(d) Amphibious.

(e) Depending on whether they are of the type with riveted or cast turret.

NOTE: Not included the American materials obtained from the Lend and Lease Law.



Voroshilov of 11500 t, Molotov, Kalinin and Kaganovich of 2972 t (a)


1 Ognyevoi class of 2650 t, 16 Storozhevoi class of 2446 t, 11 Bodry class of 2039 t, 1 Opitny class of 1870 t (b)


6 units obtained from the conversion of mercantile units, and about 100 motor-gunboats of several types and diverse construction


5 L class series XIII bis of 1108/1400 t, 21 M class (19 series XII bis of 205.5/256 t and 2 series XV of 281/351 t), 9 S class (3 series IX and 6 series IX bis, all of 840/1070 t), 6 Shch class series X bis of 590/705 t, 2 K class series XVI of 840/1070 t (c)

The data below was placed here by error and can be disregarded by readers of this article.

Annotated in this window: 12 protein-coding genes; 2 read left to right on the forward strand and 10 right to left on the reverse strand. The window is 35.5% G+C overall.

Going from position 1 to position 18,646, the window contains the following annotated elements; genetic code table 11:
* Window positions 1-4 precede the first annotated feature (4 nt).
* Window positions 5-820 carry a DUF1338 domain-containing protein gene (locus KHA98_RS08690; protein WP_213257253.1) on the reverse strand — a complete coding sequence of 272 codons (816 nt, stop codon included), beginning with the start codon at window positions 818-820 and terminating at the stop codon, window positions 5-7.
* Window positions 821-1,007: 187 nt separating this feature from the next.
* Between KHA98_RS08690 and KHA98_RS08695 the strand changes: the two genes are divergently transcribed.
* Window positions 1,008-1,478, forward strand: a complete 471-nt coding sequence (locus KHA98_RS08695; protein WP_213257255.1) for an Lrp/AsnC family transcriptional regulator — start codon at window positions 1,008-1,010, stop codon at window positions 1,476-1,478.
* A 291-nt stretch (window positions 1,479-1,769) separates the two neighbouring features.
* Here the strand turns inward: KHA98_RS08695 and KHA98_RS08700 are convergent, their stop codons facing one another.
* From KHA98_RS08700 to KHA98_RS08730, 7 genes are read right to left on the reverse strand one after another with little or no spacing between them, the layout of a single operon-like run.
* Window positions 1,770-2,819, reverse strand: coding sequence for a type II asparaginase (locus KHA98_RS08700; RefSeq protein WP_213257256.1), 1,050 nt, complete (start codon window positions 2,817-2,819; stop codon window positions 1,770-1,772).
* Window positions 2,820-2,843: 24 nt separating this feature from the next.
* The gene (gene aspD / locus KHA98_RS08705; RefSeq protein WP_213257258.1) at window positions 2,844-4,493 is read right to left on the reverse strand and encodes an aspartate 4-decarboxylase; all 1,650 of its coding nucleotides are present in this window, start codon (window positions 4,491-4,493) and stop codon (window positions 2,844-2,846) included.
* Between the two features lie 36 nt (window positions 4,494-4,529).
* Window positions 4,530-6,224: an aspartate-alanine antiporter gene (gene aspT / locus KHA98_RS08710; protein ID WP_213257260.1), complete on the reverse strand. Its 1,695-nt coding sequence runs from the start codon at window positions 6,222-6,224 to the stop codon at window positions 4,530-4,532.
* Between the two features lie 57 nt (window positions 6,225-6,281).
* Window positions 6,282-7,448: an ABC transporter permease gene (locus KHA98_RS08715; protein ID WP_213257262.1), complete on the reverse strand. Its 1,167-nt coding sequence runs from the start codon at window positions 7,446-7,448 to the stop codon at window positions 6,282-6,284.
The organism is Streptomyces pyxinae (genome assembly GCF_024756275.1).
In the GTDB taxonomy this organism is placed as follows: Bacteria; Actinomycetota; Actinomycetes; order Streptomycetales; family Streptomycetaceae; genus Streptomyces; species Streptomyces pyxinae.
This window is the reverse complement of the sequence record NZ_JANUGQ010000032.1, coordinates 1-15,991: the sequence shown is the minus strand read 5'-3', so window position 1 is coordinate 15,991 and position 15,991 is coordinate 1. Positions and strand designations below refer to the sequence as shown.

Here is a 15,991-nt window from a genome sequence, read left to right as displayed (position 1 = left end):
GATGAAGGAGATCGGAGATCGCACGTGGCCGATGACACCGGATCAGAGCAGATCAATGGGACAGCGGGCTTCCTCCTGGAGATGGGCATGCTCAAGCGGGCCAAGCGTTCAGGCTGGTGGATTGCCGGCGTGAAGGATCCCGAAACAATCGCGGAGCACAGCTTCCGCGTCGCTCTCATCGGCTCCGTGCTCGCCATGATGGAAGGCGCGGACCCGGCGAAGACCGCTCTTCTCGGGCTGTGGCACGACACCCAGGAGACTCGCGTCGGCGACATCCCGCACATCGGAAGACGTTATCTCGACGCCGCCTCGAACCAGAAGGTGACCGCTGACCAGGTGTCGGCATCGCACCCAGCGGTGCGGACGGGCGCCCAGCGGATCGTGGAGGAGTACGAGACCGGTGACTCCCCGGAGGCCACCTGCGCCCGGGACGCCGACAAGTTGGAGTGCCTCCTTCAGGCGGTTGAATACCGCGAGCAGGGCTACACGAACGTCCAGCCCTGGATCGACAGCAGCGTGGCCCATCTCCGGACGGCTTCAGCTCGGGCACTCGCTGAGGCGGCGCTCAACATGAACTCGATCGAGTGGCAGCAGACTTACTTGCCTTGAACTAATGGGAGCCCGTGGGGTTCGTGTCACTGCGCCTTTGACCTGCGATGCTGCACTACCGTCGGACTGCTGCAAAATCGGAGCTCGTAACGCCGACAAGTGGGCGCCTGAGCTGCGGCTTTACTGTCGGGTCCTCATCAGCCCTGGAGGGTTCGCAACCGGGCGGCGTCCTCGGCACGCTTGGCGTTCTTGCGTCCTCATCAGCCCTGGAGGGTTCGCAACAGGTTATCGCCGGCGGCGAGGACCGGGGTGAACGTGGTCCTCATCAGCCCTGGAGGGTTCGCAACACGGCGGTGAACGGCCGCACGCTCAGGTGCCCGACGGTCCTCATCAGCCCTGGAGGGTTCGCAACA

(a) Not included units such as the Frunze class which, having been put in shipyard in 1938-40, were not finished before 1949-50.

(b) Not included the 13 ex American units obtained as war support.

(c) Not included the four submarines granted by the Allies, as it cannot be ascertained with precision that they entered service before the 8th September 1943.


Fighter aircraft

Yak-1, MiG-5, La-5, Yak-9, La-7

Bomber aircraft

Il-2 (a), Tu-2

(a) Attack aircraft.